UK PM returns to work after severe case of coronavirus amid pressure as deaths rise and restrictions strangle economy.

After suffering from a severe case of coronavirus, Prime Minister Boris Johnson returned to work to the biggest dilemma of his premiership: how to lift the lockdown that is destroying swathes of the British economy without triggering a deadly second wave of the outbreak.
Speaking outside Downing Street early on Monday, he said the government “simply cannot spell out” when or how restrictive measures will ease, but offered hope by adding progress was being made with fewer hospital additions and that the UK was “passing the peak”.
Johnson, 55, returns to work almost a month to the day since he was tested positive for COVID-19, which incapacitated the prime minister and threatened his life at the peak of the coronavirus crisis.
Addressing UK businesses, which fear more economic weakness amid the lockdown, he said: “I understand your impatience, I share your anxiety.
“[But] we must recognise risk of second spike … of losing control of the virus.
“This is the moment of maximum risk.”
His government, his party and his scientific advisers are divided over how and when the world’s fifth largest economy should start to get back to work, albeit in a limited form, as the number of people who have died with coronavirus surpassed 20,000 over the weekend.
Johnson’s deputy, Foreign Secretary Dominic Raab, said social distancing would in place for some time yet.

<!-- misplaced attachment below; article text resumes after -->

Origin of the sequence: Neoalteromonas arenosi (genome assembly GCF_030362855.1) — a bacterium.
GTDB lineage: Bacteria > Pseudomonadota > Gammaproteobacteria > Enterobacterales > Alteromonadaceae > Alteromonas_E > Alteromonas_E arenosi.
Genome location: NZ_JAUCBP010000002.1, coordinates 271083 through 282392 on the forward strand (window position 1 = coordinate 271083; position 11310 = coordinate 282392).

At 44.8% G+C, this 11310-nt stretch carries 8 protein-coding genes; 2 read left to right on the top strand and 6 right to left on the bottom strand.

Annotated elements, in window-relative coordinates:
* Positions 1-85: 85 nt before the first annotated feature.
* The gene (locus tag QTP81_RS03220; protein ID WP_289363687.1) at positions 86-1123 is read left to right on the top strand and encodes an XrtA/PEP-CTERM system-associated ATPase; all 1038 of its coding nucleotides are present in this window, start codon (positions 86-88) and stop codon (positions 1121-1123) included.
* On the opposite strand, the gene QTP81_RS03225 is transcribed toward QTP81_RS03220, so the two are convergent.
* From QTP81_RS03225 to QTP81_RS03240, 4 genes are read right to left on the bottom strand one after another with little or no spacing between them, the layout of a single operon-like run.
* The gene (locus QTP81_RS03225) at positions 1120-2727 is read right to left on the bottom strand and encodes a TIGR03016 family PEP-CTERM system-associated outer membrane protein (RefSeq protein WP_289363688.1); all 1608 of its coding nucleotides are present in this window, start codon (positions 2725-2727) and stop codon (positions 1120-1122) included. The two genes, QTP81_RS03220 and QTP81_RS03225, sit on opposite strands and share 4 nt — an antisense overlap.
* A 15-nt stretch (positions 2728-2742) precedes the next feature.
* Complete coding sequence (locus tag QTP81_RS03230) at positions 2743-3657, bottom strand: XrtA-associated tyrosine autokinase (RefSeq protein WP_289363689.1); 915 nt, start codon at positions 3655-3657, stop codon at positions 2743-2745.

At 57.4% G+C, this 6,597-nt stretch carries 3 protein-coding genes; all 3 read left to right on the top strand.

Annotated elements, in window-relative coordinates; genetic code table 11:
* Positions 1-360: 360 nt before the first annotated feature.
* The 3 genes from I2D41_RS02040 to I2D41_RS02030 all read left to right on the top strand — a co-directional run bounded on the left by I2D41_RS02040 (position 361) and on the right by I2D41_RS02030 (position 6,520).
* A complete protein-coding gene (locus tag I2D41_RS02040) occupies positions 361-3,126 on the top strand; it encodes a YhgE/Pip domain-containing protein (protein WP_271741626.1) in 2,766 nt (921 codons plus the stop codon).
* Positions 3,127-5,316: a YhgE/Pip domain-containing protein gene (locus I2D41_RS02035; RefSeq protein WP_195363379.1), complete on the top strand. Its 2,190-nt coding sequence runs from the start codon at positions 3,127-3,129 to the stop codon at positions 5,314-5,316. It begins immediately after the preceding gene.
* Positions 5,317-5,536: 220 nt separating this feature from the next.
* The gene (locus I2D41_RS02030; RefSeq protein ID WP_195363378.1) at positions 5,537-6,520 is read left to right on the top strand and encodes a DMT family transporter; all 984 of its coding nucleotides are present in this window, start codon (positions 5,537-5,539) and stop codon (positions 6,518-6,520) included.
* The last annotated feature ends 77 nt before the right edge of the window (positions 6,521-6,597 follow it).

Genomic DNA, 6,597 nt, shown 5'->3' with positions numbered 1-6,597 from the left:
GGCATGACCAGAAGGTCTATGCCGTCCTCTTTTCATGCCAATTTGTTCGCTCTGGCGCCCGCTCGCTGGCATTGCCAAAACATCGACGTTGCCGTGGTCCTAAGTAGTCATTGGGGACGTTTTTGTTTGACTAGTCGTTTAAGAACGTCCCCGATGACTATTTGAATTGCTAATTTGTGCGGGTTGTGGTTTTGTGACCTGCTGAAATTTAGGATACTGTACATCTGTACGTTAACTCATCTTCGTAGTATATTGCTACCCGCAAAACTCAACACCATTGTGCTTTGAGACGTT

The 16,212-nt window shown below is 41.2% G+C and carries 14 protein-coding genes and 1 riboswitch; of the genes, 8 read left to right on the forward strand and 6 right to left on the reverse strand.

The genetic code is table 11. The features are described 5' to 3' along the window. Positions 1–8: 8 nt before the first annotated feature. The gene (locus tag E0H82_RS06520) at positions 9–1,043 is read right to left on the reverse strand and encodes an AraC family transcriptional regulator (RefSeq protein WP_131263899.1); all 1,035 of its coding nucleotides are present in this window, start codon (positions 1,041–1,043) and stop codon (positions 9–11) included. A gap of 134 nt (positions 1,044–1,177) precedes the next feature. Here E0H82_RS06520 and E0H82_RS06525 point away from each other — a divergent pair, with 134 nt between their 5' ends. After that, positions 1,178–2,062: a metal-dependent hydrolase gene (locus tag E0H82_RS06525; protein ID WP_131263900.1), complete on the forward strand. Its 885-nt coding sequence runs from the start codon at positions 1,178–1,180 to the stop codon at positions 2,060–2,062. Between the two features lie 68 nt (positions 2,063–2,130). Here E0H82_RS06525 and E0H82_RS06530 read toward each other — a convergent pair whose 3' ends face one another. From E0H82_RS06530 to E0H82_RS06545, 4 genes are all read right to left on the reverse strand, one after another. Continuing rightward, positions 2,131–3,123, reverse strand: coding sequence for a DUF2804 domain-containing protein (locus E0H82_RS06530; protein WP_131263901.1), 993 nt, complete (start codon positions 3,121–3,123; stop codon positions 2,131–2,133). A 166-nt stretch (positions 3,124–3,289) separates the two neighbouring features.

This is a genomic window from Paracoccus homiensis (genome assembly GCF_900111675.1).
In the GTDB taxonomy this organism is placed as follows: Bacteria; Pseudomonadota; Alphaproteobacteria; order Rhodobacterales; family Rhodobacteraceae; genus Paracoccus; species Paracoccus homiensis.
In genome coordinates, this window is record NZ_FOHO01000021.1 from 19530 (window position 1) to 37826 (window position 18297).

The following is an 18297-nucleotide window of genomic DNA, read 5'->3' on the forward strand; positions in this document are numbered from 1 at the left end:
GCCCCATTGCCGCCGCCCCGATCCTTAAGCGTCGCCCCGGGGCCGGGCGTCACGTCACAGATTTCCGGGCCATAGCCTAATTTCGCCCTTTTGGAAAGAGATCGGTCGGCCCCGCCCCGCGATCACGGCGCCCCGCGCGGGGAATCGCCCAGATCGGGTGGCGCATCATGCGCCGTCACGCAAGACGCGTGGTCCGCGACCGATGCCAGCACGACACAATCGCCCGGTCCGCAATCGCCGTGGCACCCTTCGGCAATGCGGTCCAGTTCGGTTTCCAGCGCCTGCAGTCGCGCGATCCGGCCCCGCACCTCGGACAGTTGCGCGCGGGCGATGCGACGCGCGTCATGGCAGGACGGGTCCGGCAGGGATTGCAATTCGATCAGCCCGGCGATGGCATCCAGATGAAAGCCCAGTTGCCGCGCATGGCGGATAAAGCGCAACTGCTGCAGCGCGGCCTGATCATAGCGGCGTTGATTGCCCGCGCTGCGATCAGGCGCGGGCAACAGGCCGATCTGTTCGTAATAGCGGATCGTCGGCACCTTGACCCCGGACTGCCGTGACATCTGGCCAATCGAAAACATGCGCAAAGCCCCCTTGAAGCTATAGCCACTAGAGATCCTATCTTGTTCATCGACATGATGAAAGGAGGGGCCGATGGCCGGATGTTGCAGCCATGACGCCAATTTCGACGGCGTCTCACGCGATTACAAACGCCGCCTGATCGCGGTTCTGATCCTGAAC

The United Kingdom is on course to be among the worst hit European states with more than 20,732 hospital deaths reported as of Saturday.
But the United Kingdom’s total death toll is much higher as statistics for deaths outside hospital – for example in care homes – are slower to be published.
The most stringent lockdown in peacetime history has left the economy facing possibly the deepest recession in three centuries and the biggest debt splurge since World War Two.
Richard Hortorn, editor of The Lancet, tweeted: “Today the UK Prime Minister returns to work. His first task is not to decide when to end the lockdown. Instead, it must be to manage public expectations about the length of lockdown. He needs to speak to the British people today.”
Citing the example of Italy, which he said was following the “Wuhan timeline”, Horton added: “We must use May to see new infections and deaths continue to fall. We must use May to plan a recovery plan for the nation. We must use May to think about what kind of future we want.”
At the start of the outbreak, Johnson initially resisted imposing a draconian lockdown but then changed course when projections showed that a quarter of a million people could die in the United Kingdom.
Since the lockdown was imposed on March 23, his government has faced criticism from opposition parties and some doctors for the United Kingdom’s limited testing capabilities and the lack protective equipment for some frontline health workers.
Opposition Labour Party leader Keir Starmer, who has replaced veteran socialist Jeremy Corbyn, urged Johnson to set out when and how an economic and social lockdown might be eased – as did some Conservative Party donors.
“Simply acting as if this discussion is not happening is not credible,” Starmer wrote in an open letter to Johnson.